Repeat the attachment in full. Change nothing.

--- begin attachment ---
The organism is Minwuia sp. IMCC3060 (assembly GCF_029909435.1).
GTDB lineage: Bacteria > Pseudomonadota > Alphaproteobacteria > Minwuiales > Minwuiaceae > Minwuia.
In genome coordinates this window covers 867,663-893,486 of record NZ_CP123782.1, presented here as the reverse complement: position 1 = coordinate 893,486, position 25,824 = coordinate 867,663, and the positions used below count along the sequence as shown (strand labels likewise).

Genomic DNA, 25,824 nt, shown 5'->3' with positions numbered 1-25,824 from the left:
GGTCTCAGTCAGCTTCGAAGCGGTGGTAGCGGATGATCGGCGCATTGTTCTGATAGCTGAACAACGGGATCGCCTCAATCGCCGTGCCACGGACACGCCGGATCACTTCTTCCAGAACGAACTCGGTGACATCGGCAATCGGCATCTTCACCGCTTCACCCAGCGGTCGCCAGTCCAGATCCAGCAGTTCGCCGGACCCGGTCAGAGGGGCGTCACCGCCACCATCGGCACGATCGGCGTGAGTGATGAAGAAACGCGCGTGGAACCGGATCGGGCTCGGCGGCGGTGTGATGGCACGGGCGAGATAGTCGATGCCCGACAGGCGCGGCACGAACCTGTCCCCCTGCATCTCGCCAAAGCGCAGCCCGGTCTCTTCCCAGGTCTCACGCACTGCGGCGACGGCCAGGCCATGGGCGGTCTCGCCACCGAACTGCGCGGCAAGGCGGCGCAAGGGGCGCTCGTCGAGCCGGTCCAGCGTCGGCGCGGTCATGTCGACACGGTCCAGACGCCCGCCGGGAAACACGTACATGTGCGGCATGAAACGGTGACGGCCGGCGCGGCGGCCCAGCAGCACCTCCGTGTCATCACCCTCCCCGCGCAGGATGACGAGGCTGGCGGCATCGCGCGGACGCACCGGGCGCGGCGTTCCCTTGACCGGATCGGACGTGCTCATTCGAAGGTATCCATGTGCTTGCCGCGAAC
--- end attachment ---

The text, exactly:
The organism is Minwuia sp. IMCC3060 (assembly GCF_029909435.1).
GTDB lineage: Bacteria > Pseudomonadota > Alphaproteobacteria > Minwuiales > Minwuiaceae > Minwuia.
In genome coordinates this window covers 867,663-893,486 of record NZ_CP123782.1, presented here as the reverse complement: position 1 = coordinate 893,486, position 25,824 = coordinate 867,663, and the positions used below count along the sequence as shown (strand labels likewise).

Genomic DNA, 25,824 nt, shown 5'->3' with positions numbered 1-25,824 from the left:
GGTCTCAGTCAGCTTCGAAGCGGTGGTAGCGGATGATCGGCGCATTGTTCTGATAGCTGAACAACGGGATCGCCTCAATCGCCGTGCCACGGACACGCCGGATCACTTCTTCCAGAACGAACTCGGTGACATCGGCAATCGGCATCTTCACCGCTTCACCCAGCGGTCGCCAGTCCAGATCCAGCAGTTCGCCGGACCCGGTCAGAGGGGCGTCACCGCCACCATCGGCACGATCGGCGTGAGTGATGAAGAAACGCGCGTGGAACCGGATCGGGCTCGGCGGCGGTGTGATGGCACGGGCGAGATAGTCGATGCCCGACAGGCGCGGCACGAACCTGTCCCCCTGCATCTCGCCAAAGCGCAGCCCGGTCTCTTCCCAGGTCTCACGCACTGCGGCGACGGCCAGGCCATGGGCGGTCTCGCCACCGAACTGCGCGGCAAGGCGGCGCAAGGGGCGCTCGTCGAGCCGGTCCAGCGTCGGCGCGGTCATGTCGACACGGTCCAGACGCCCGCCGGGAAACACGTACATGTGCGGCATGAAACGGTGACGGCCGGCGCGGCGGCCCAGCAGCACCTCCGTGTCATCACCCTCCCCGCGCAGGATGACGAGGCTGGCGGCATCGCGCGGACGCACCGGGCGCGGCGTTCCCTTGACCGGATCGGACGTGCTCATTCGAAGGTATCCATGTGCTTGCCGCGAAC